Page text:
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Rifle hospital district, other tax entities offer sage-grouse comments

Several entities in western Garfield County that rely on tax dollars from the oil and gas industry are weighing in on the U.S. Bureau of Land Management’s proposal to protect greater sage-grouse habitat in the region, saying the potential economic impacts are being overlooked.

“This obviously is a major source of our income and any curtailing of oil and gas production in Garfield County will have devastating effects to our district and bring economic destruction to our community and our ability to provide affordable health care,” according to James Coombs, executive director of the Grand River Hospital District in Rifle.

Coombs’ comments are contained in a Nov. 20 letter to Northwest Colorado BLM Director Jim Cagney regarding the Northwest Colorado Greater Sage-Grouse Draft Environmental Impact Statement.

Since 2003, Coombs noted that revenues from oil and gas activity have helped the hospital district build a new hospital facility, medical offices, conference center and occupational health and safety center in Rifle, and the new medical office building in Battlement Mesa.

“Any future growth of our medical campus and services available for our community in western Garfield County will greatly depend upon the continued production of oil and gas in our county,” Coombs continued in his letter.

“If our budget is diminished as a result of the greater sage-grouse conservation measures, not only will the grouse be harmed, but the people in our district will be irreversibly harmed as well,” he said. “No consideration of this impact was discussed in the DEIS.”

Other local entities providing comments on the sage-grouse proposal in advance of the Dec. 2 comment deadline include the city of Rifle, the town of Parachute, Colorado River Fire Rescue, the DeBeque Fire Protection District and Garfield County School District 16 in Parachute.

The letters were included in a packet of information reviewed by the Garfield County Board of County Commissioners Tuesday, as the commissioners prepare their own detailed comments on the sage-grouse plan. The county’s comments will be given final consideration at the regular Dec. 2 commissioners meeting.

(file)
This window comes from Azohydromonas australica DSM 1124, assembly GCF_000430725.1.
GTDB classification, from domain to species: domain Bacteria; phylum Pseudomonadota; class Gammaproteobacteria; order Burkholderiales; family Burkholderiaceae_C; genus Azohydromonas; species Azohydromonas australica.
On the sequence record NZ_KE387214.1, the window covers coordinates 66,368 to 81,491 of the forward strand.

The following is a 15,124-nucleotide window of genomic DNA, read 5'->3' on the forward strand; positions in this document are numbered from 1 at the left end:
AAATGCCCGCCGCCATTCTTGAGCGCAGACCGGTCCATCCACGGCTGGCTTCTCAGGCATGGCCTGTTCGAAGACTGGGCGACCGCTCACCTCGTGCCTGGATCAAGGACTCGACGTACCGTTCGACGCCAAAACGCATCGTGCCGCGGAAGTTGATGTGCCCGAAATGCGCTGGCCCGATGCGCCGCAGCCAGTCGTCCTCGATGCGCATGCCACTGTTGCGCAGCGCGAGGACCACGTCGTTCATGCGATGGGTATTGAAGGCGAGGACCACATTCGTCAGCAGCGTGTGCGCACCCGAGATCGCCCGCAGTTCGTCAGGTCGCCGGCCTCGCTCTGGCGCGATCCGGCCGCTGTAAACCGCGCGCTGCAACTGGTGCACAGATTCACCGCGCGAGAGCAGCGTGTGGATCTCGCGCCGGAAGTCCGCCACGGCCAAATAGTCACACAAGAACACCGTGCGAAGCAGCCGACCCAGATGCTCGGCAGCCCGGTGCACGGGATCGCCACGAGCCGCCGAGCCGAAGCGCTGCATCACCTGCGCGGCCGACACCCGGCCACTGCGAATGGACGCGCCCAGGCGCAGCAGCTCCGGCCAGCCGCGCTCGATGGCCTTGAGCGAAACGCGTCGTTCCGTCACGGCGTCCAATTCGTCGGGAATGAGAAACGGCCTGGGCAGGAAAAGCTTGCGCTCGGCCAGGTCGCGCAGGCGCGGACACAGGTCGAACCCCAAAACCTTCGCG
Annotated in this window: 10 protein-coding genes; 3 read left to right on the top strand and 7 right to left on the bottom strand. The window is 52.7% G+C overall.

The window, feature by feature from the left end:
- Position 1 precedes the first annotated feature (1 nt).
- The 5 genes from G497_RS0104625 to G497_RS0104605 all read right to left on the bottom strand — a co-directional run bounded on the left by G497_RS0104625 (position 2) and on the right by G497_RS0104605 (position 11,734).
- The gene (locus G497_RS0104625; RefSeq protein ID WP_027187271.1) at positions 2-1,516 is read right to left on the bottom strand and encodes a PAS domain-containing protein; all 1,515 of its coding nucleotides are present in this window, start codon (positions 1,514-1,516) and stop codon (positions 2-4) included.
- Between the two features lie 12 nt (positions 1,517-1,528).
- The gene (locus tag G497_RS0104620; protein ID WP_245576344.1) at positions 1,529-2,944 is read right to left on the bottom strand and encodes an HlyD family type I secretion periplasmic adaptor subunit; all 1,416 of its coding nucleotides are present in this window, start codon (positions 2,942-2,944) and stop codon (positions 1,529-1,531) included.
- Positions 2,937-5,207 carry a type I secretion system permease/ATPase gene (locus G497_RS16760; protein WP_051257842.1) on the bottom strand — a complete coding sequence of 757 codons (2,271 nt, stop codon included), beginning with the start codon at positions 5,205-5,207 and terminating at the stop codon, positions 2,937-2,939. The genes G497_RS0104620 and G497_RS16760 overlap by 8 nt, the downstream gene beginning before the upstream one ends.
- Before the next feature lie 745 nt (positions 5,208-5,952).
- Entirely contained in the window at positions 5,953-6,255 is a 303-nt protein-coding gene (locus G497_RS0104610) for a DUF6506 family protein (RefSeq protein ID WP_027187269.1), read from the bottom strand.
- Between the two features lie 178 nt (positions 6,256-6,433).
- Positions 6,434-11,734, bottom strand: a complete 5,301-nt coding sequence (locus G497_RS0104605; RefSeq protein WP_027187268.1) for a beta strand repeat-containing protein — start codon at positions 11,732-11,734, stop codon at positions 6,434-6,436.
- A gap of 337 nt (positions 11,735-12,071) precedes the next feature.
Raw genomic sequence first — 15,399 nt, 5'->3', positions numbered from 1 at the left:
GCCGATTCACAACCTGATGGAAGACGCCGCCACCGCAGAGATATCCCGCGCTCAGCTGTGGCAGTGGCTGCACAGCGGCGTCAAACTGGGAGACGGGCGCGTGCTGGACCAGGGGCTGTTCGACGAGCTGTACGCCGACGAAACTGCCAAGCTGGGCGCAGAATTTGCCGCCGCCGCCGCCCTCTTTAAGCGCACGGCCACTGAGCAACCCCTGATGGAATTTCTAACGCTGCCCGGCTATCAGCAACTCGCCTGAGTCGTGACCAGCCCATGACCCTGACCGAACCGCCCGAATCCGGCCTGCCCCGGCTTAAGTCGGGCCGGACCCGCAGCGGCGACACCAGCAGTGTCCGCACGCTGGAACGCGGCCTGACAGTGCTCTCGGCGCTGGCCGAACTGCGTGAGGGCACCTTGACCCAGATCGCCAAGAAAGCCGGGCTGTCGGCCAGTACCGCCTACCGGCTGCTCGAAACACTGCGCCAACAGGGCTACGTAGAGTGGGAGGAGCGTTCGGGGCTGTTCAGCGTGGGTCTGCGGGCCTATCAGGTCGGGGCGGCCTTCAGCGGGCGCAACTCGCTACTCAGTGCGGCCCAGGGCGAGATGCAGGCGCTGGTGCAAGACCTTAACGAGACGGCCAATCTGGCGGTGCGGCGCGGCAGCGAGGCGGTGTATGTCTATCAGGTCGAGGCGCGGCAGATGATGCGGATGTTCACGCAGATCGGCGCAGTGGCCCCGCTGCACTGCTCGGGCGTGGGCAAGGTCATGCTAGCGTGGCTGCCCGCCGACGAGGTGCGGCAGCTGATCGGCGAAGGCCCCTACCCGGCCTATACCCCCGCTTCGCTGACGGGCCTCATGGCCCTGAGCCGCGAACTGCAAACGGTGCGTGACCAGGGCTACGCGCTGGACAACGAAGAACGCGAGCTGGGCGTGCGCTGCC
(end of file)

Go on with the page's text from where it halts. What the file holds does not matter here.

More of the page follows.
Economic impacts

Each of the local taxing entities contend the downturn in natural gas drilling in recent years has had a negative economic impact. Any further restrictions on the industry, such as those proposed in the BLM’s sage-grouse plan, could be devastating, they say.

“Most of our funding comes from local property tax, which includes business property tax derived from oil and gas production within our district and an offset from the state of Colorado,” District 16 Superintendent Ken Haptonstall wrote in a Nov. 22 letter to BLM officials.

“Over the past four years, we have lost a total of 390 students representing over 30 percent of our population, primarily due to the loss of production in the oil and gas industry,” Haptonstall writes. “We have also cut over 35 percent of our staff because of the loss of students.”

Added Rifle Mayor Randy Winkler in that city’s formal Nov. 20 comment letter, “We have hundreds of citizens employed in the energy industry that live and work in our city.

“This not only impacts our tax revenues, but the multiplier effect of their families and spouses who work and shop in our city bring much more in sales tax revenues that would be lost to our city should our concerns not be considered in your planning process,” Winkler wrote.

Garfield County commissioners on Tuesday also approved a joint statement with several other western Colorado government and business associations to be sent to John Mehlhoff, the acting state BLM director.

“We believe that there have been significant efforts undertaken in northwest Colorado to conserve greater sage-grouse and we support the agencies’ efforts to craft additional management procedures to conserve and protect the species and its habitat in order to demonstrate to the U.S. Fish & Wildlife Service that a listing under the Endangered Species Act is unnecessary,” the joint letter states.

However, the proposed management procedures in the BLM’s preferred alternative “far exceed what is needed” to make that demonstration, the statement concludes.

Garfield County contends that the plan is based on flawed science related to the bird’s habitat range in the area north of Parachute and DeBeque and extending into Rio Blanco and Moffat counties.

Garfield County plans to offer a more detailed analysis of the proposal and why it believes the plan is flawed in its own comments, which were prepared with the help of scientific and property rights consultants costing the county more than $200,000.

Other signatories on the joint letter approved by the commissioners on Tuesday include the Rio Blanco County commissioners, the American Petroleum Institute, Colorado Cattlemen’s Association, Colorado Farm Bureau, Colorado Mining Association, Colorado Public Lands Council, White River Conservation District, Colorado Woolgrower’s Association, Independent Petroleum Association of America, the West Slope Colorado Oil and Gas Association and other industry groups.


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